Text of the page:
News Release

Unveiling recurrent foot-and-mouth disease in the Middle East

Peer-Reviewed Publication

The Hebrew University of Jerusalem

Despite the routine vaccination efforts, Israel has been grappling with recurrent outbreaks of Foot-and-Mouth Disease (FMD). A comprehensive study conducted by researchers at the Hebrew University of Jerusalem highlights repeated incursions of FMD virus in Israel and neighbouring areas, suggesting a pattern of transmission. It emphasizes the importance of a collaborative, targeted approach involving improved surveillance, vaccination efforts, and cross-border cooperation to control and prevent the spread of FMD. The research underscores the necessity for unified strategies among policymakers, veterinarians, and farmers across the region to effectively combat FMD and reduce its economic and agricultural consequences.

Jerusalem, Israel – Foot-and-mouth disease (FMD) is a highly contagious viral infection affecting hooved animals, caused by the FMD virus (FMDV) with seven known serotypes. The virus's high mutation rate leads to diverse genetic lineages and topotypes. FMD incursions in disease-free regions have significant socio-economic impacts. Vaccination is applied both in endemic countries and some disease-free regions as a preventive measure.

A study led by Prof. Eyal Klement from the Koret School of Veterinary Medicine at the Hebrew University of Jerusalem and Dr. Sharon Karniely from the Kimron Veterinary Institute, aligned Israeli FMD strains with those from neighbouring countries in corresponding years. The findings indicate a pattern of repeated FMD virus incursions, emphasizing the need for a more targeted and collaborative approach to disease management.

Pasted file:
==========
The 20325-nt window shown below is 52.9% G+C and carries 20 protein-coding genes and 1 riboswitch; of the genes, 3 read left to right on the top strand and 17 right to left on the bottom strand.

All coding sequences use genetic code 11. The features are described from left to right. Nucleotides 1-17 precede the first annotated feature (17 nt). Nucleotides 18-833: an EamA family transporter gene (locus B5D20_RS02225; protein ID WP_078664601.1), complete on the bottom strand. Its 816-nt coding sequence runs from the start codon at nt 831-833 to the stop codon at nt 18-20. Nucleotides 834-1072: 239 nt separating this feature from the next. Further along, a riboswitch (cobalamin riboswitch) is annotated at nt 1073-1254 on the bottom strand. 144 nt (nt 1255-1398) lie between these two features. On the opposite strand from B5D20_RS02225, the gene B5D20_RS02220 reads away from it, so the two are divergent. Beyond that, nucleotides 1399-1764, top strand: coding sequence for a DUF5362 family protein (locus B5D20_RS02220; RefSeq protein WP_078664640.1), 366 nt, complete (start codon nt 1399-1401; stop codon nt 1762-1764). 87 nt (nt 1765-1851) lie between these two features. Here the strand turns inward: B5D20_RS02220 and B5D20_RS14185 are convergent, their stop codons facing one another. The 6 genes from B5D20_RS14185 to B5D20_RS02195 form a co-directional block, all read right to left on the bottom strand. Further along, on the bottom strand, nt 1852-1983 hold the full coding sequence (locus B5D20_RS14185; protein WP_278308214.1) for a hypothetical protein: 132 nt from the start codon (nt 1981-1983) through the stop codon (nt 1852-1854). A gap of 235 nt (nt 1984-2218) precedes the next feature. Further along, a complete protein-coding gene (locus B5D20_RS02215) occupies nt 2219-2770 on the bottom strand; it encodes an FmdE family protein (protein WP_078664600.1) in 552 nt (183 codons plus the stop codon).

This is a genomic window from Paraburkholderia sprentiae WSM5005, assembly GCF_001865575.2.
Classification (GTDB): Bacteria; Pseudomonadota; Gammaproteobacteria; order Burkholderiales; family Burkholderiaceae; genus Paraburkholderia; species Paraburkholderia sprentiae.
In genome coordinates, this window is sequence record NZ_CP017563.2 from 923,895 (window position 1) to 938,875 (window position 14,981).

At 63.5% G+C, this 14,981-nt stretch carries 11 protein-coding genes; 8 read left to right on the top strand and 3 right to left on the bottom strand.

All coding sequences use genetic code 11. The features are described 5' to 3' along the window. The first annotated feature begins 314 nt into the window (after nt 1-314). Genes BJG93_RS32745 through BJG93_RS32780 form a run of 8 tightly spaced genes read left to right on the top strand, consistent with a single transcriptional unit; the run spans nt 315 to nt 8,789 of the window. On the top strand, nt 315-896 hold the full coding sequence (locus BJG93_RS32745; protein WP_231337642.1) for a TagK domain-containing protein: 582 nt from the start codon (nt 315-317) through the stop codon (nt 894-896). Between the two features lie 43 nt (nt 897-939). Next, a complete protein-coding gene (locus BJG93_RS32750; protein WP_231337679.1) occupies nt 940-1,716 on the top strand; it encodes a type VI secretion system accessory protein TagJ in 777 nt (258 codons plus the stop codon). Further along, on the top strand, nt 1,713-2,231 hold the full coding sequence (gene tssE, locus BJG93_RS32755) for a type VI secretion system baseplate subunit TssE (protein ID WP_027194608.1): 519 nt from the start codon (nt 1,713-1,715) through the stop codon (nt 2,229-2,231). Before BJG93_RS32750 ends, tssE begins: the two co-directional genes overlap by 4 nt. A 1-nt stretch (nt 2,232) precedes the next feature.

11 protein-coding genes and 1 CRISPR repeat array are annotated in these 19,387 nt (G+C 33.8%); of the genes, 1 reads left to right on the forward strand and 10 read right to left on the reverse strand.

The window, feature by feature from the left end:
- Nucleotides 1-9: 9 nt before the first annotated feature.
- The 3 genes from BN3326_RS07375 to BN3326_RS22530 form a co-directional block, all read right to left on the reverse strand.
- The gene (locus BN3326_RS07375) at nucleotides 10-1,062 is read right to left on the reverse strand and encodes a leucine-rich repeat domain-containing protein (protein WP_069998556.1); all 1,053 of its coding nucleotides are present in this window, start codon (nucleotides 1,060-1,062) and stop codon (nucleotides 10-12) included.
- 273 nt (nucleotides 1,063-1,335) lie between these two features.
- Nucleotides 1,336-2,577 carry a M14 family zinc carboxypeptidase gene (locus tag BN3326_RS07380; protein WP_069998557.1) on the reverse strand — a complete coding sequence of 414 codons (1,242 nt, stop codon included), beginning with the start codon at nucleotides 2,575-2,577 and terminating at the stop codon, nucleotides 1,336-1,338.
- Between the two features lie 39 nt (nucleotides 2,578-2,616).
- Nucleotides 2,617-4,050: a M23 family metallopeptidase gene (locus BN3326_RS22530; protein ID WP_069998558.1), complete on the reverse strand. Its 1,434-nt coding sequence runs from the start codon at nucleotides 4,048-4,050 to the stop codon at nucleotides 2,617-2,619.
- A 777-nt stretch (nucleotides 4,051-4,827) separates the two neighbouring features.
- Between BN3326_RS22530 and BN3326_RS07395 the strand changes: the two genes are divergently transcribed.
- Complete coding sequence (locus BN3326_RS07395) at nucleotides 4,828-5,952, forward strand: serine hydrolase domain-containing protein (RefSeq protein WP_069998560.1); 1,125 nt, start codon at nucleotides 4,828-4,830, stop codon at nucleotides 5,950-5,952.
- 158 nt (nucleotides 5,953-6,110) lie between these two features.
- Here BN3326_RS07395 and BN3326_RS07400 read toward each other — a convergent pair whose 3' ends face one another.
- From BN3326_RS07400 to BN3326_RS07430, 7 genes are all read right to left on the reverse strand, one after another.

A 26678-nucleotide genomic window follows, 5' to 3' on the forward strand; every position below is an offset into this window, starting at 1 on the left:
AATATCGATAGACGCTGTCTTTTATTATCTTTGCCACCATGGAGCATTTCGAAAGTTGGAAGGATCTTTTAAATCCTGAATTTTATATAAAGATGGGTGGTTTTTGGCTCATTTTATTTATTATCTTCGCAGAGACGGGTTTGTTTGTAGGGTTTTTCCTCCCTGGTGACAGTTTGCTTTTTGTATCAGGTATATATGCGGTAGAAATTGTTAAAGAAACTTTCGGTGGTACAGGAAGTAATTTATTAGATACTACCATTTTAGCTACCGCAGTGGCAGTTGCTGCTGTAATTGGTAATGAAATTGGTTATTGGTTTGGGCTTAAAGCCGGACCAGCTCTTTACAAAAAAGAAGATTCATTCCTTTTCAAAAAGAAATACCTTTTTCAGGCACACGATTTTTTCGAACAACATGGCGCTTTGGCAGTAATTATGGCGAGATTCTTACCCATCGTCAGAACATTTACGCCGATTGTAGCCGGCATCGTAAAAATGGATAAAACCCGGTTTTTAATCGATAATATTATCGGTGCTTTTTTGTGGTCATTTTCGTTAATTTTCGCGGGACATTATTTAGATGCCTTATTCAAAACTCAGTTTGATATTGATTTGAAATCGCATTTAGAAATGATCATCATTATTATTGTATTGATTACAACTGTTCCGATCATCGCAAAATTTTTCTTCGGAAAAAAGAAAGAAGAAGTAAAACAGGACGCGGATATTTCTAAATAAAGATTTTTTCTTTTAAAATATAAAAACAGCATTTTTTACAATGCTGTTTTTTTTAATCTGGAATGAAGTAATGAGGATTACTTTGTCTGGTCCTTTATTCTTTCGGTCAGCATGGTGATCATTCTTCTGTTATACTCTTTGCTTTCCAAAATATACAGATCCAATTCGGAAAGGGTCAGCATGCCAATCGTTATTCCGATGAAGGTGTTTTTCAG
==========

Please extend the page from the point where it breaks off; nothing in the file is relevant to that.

A genomic analysis of the FMD epidemic in Israel in 2007, caused by a serotype O virus, revealed predominant transmission among extensively farmed beef-cattle and small ruminants. Small ruminants were identified as key contributors in transmitting the virus to beef-cattle, which subsequently spread it to feedlot-cattle, while wild gazelles played a minor role.

The results indicate a potential transmission route from the Palestinian Authority to Israel, underscoring the importance of cross-border cooperation in disease control efforts. "We believe that a targeted approach focusing on extensive farms, coupled with improved surveillance and vaccination efforts, could significantly enhance our control over Foot-and-Mouth Disease," said Prof. Eyal Klement.

Given the evident cross-border transmission, the researchers emphasize the urgency of a collaborative FMD mitigation strategy across the Middle East. This cooperative effort, spearheaded by the Koret School of Veterinary Medicine at the Hebrew University of Jerusalem, is crucial to curbing the recurring outbreaks and safeguarding the agricultural communities in the region. Navigating the challenge of controlling FMD across borders is further complicated by ongoing hostilities and geopolitical tensions adding layers of complexity to collaborative efforts amidst these conflicts.

The research findings have important implications for policymakers, veterinarians, and farmers in Israel and neighbouring nations, as they underscore the need for a unified approach to combat FMD and mitigate its economic and agricultural impact.

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